US 2024 elections and crypto sign up for a “dance of death” 


  • The convergence of the US 2024 elections and the burgeoning landscape of crypto signifies a dance of death – a metaphor for the intricate interplay between tradition and innovation, stability and disruption, certainty and uncertainty. 
  • According to a new survey conducted by crypto investing firm Paradigm, almost one-fifth of American registered voters have purchased crypto.
  • According to the research, 19% of respondents who said they had purchased crypto identified as Democrats and 18% as Republicans. Independent voters account for 24% of all crypto owners. 

The upcoming US 2024 elections have captivated the nation’s attention, promising to be a critical juncture in shaping the country’s future. Amidst the political fervor, an intriguing fusion of technology and finance emerges as crypto enthusiasts brace themselves for a unique opportunity – the “dance of death.” 

This juxtaposition of electoral dynamics with the decentralized world of cryptocurrency unveils a tantalizing prospect for both political aficionados and blockchain enthusiasts alike. 

Crypto plays a role in the current US elections

The relationship between US government officials, governing arms, and crypto has been toxic. Yet, these entities play a significant role in the policies being formed around the voting period. With Trump and Biden geared up for presidential seats, both have something to do and say on Bitcoin and the crypto ecosystem. What will these enemies get done?

The dance between enemies is often metaphorically referred to as a “dance of death” or a “battle dance.” This term highlights the intense and confrontational nature of the interaction between adversaries. Such dances can symbolize the competitive and potentially perilous relationship between opposing forces, whether in a physical confrontation or a metaphorical struggle. 

Additionally, cultures worldwide have their own versions of war dances, such as the Maori Haka or the Ukrainian Hopak, which historically involved simulated combat movements and weapon displays to intimidate opponents and prepare warriors for battle. This time, the Pas de Deux of conflict is between crypto and US politics.

US crypto voters data

While the mainstream media is mostly focused on the November general election horse race, more significant structural developments are emerging beneath the surface. One is that American voters are becoming more aware of the relevance of cryptocurrency. They’re buying it, holding it, and understanding its worth.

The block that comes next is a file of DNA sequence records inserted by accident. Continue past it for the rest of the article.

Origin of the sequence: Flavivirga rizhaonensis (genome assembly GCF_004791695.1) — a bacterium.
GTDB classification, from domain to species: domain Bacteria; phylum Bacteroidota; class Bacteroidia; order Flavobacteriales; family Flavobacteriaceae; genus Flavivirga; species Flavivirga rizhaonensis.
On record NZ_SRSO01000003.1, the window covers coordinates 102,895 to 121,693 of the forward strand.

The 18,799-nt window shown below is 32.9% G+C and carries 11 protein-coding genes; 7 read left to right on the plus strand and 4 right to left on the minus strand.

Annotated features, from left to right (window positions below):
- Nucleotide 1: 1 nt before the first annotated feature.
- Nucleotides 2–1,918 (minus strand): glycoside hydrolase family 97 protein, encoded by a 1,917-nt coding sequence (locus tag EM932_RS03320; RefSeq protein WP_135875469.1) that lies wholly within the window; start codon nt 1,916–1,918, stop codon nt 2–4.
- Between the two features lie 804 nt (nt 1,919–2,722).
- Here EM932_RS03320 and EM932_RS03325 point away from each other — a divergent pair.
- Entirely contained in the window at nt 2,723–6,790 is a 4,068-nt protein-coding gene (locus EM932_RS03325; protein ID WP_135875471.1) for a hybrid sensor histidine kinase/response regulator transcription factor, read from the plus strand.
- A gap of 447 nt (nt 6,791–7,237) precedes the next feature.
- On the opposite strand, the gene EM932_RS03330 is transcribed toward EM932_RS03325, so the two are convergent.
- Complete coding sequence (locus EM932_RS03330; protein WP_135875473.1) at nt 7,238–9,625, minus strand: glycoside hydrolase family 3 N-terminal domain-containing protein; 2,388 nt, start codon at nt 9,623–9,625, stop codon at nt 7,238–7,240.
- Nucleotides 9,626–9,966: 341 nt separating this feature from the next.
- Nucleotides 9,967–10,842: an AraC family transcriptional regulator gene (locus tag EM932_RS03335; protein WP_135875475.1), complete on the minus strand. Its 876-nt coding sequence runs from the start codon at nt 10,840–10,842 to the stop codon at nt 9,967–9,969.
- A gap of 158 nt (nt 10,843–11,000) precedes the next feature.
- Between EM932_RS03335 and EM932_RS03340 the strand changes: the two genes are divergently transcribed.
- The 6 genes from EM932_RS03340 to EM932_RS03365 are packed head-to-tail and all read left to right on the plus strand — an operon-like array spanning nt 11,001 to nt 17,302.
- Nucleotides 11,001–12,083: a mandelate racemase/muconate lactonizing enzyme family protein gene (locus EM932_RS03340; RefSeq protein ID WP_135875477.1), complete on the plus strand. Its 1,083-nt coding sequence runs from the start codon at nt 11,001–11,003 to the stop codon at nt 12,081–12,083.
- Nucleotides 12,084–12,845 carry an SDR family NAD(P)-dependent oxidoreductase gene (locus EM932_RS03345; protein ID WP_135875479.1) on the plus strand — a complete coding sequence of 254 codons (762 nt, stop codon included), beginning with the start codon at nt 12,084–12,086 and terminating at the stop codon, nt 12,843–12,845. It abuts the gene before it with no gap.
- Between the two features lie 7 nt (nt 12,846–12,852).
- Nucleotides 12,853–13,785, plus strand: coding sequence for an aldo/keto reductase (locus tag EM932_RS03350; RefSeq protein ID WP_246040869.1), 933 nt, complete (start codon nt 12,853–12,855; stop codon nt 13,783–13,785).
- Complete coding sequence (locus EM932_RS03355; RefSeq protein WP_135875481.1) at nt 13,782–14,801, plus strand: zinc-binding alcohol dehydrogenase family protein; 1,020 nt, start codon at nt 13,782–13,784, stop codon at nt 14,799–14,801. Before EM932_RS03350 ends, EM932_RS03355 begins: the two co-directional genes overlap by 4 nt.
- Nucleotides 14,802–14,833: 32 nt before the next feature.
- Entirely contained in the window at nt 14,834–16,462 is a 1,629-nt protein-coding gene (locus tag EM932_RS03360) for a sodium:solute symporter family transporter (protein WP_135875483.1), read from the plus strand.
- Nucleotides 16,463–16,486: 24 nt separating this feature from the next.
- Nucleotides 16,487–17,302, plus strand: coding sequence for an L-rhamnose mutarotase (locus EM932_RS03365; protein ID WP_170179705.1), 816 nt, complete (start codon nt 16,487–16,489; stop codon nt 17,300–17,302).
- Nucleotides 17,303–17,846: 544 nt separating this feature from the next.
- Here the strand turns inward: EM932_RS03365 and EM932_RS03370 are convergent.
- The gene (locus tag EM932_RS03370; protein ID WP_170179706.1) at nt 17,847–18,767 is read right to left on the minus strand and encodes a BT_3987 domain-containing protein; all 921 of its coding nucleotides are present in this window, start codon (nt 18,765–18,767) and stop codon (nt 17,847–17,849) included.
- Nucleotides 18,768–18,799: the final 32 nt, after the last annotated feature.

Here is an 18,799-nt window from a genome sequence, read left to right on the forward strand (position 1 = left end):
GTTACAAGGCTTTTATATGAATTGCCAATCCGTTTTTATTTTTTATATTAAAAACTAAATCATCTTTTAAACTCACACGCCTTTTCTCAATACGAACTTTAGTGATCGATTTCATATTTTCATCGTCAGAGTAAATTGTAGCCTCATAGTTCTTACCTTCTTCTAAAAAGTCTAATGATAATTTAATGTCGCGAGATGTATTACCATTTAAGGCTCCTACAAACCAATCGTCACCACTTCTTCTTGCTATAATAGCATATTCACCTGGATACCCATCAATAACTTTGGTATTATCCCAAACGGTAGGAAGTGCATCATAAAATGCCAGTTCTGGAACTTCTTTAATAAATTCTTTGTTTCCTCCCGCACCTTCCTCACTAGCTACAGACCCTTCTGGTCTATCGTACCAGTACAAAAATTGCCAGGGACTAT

According to the report, crypto is the best choice for people left behind by traditional financial institutions. In a world where 69% of Americans are dissatisfied with the current financial system, people are looking for alternatives where individuals have more control – rather than giant banks.

Overall, 45% of registered voters intend to vote for former President Trump, with 42% intending to vote for President Biden. This data is substantially consistent with other public data on the electoral race, including the most recent Morning Consult survey, which shows former President Trump beating President Biden by 44% to 43%.

Currently, 48% of cryptocurrency owners intend to vote for Trump, 39% for Biden, and 13% are unsure.

In addition, 19% of American registered voters claim to have purchased crypto. This comprises 19% of self-identified Democrats and 18% of Republicans. 24% of self-identified independent voters purchased crypto.

According to this research, cryptocurrency owners make up a far larger portion of the electorate than officials realize. A fifth of the population is not a small subset.

“I’ve seen it suggested that saying 20% of voters own crypto is misleading because they likely nearly all only own a token amount of it, such that even if a fifth of the country owns crypto, they all don’t care about it or policy affecting it,” Paradigm policy director Justin Slaughter wrote on X yesterday. 

The survey comes as crypto-focused political donors and super Political Action Committees (PACs) begin to increase their payouts, and many of their wagers have proven successful.

Crypto Super PAC Fairshake spent more than $10.1 million in recent weeks on advertising and airtime against Rep. Katie Porter in California’s open primary for a US Senate seat, according to Federal Election Commission filings.

Even while Paradigm’s data show that the political division isn’t as prominent in crypto, the Defend American Jobs super PAC, the Republican crypto-focused campaign, donated to the most candidates among crypto super PACs. According to documents, the group spent almost $4 million in recent weeks to support four Republicans. 

Crypto ownership is even higher in communities of color and among the young. 40% of men aged 18–54 have bought crypto.

In 2024, 33% of African Americans and 32% of Hispanics own, trade, or utilize cryptocurrencies, up from 20% and 22% the previous year.

There has been a lot of discussion concerning the changing electoral preferences of young and nonwhite voters. It is evident that one of these groups is concerned about how policymakers will view cryptocurrency.

Disclaimer. The information provided is not trading advice. Cryptopolitan.com holds no liability for any investments made based on the information provided on this page. We strongly recommend independent research and/or consultation with a qualified professional before making any investment decision.

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Florence Muchai

Florence is a crypto enthusiast and writer who loves to travel. As a digital nomad, she explores the transformative power of blockchain technology. Her writing reflects the limitless possibilities for humanity to connect and grow.

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